Duke's 54 majors, 52 minors and 21 certificate programs can make getting familiar with the University's academic environment overwhelming.
Few understand that better than Provost Sally Kornbluth, who is starting her second year as Duke's chief academic officer after spending eight years as vice dean for basic science at the School of Medicine.
Kornbluth said her first year as provost was focused on learning about the "incredibly complex maze" that is the University's academic structure, but now she is ready to start making her mark. Near the top of her list of priorities is simplifying the curriculum to give students a clearer path to what they wish to study.
"It has taken me a year to learn about all of the many offerings so I can imagine when freshmen come in, they’re pretty overwhelmed by the options," Kornbluth said.
Overseeing the updates to the University's advising system—which are being led by Steve Nowicki, dean and vice provost for undergraduate education—is another project Kornbluth hopes to focus on in year two.
"In a lot of ways, year one was planning and preparatory to the things that we really have to deliver on this year," Kornbluth said.
Although Kornbluth is not directly involved with the ongoing Arts and Sciences Council review of Curriculum 2000, she is "watching with anticipation." She noted that she hopes to see a simplification of the Trinity curriculum and more opportunities for students to "go more deeply" and take more risks academically.
Specific examples Kornbluth provided to achieve those goals were increasing the number of pass/fail courses and implementing a week-long academic experience during Spring Break—which is being discussed as an ungraded course to deepen student interest in a topic.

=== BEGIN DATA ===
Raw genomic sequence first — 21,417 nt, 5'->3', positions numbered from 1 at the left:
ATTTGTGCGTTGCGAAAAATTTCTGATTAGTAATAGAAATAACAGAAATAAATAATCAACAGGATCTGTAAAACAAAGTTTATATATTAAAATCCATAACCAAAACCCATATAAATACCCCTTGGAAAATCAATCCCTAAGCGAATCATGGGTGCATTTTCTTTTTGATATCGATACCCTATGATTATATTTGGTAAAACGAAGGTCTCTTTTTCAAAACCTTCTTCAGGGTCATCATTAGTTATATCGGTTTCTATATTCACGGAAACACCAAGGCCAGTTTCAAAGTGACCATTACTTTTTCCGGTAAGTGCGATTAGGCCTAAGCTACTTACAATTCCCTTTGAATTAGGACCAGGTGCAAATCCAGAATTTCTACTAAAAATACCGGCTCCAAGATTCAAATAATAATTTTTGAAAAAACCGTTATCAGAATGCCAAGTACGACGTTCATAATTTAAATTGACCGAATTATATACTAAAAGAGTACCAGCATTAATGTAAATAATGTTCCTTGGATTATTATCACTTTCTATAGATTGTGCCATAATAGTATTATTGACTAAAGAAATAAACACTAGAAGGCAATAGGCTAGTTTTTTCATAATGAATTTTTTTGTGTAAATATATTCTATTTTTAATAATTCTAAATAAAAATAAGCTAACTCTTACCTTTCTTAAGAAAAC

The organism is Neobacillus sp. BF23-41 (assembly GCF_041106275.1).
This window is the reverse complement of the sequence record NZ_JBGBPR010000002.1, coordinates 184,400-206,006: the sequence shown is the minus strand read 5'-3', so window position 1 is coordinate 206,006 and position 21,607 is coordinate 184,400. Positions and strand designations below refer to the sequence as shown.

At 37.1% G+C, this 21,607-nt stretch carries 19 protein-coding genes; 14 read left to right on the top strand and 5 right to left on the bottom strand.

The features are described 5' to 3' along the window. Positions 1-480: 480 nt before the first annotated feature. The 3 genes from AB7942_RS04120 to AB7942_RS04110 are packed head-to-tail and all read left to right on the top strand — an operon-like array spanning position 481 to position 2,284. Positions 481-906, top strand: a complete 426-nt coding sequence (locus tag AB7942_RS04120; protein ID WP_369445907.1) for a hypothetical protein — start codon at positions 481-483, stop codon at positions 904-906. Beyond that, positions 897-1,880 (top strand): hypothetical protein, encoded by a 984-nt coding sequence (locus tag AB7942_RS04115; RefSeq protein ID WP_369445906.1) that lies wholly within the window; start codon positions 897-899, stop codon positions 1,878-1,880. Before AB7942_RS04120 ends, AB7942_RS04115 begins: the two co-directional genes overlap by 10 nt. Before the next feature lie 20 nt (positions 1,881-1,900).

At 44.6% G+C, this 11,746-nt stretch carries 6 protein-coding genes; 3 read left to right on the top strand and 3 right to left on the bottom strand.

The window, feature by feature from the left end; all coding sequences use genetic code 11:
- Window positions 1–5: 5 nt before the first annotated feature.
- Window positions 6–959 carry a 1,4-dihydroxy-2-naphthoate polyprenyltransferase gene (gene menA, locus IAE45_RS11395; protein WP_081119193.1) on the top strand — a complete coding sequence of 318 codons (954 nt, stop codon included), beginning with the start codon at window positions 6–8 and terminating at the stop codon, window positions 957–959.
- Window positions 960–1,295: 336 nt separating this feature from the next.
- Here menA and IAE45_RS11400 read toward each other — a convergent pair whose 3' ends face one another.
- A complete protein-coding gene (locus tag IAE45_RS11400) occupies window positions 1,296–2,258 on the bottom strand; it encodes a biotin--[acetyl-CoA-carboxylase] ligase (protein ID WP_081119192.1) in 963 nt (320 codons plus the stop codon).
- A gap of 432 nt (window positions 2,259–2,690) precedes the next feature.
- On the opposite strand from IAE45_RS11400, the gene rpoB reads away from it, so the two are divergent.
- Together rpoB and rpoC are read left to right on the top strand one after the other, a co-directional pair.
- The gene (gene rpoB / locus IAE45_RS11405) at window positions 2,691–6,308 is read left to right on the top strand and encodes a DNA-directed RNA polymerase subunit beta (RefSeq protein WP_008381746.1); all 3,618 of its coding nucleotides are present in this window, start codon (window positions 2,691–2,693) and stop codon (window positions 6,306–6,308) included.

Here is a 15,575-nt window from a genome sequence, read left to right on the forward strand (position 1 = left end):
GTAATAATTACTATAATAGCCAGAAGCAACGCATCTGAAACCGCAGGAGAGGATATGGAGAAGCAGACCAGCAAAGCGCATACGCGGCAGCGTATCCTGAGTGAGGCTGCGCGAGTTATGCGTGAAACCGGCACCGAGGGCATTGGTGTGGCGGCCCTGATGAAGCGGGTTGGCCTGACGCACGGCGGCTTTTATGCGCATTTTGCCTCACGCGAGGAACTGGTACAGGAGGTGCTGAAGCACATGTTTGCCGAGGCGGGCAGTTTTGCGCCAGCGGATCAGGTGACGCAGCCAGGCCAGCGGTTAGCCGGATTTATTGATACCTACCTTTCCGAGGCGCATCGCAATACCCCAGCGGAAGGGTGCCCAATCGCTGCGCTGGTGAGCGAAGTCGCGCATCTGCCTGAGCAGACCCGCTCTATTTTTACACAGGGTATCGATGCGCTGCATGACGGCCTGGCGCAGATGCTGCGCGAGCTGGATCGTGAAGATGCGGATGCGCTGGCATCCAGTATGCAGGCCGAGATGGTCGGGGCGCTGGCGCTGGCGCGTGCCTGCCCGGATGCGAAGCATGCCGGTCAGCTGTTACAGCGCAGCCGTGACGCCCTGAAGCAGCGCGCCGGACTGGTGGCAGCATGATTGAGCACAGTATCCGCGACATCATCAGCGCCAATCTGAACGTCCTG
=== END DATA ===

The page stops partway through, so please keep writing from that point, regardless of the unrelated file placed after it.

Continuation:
Rather than adding more interdisciplinary programs, the priority should be finding notable connections between existing programs such as Bass Connections, DukeEngage and Focus and the University's curricular offerings, Kornbluth explained, noting that Bass Connections was recently aligned more closely with Duke's institutes and centers.
Kornbluth herself is working on a connection between the School of Medicine and the University's other academic programs as part of a "quantitative sciences push" she hopes to initiate. Activities related to data analysis and medicine are already taking place, but discussions are occurring with Dr. A. Eugene Washington, chancellor for health affairs and president and CEO of Duke University Health System, "to bridge from the campus to the medical side," Kornbluth said.
"[Kornbluth] has just been an exemplar of the kind of leader that I would want to partner with to drive cross-campus initiatives for a host of reasons," Washington said. "One, because she’s just so bright, insightful and smart, two, she knows our enterprise having been dean, and now she also knows the campus side. I feel like I have a great partner there."
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Details about the initiatives cannot be made public yet, Kornbluth explained, but she said that multiple announcements will be made in the coming months.
In addition to focusing on the academic landscape, Kornbluth is heavily involved with the many moving parts in the University's administration. She has worked closely with Washington, Valerie Ashby, dean of the Trinity College of Arts and Sciences, and Denis Simon, executive vice chancellor of Duke Kunshan University, since their recent arrivals, but is also part of several ongoing searches.
"The careful selection of leaders makes so much of a difference," Kornbluth said. "Someone really good can have a fantastic impact, and someone not so good can make things a lot more difficult. I’m highly motivated to find the absolute best person for all of these positions.”
Although she has several of her own ideas entering year two, Kornbluth is hoping to continue using input from students and faculty to inform decisions about the future academic landscape, adding that she wants students and faculty to feel comfortable approaching her when they have ideas.
"My job is to create a fertile environment and help catalyze new directions, and only on rare occasions to step in with specific top-down initiatives," Kornbluth said. "In general, we really want to leverage the enthusiasm and expertise of our faculty and students—that’s where the new ideas come from."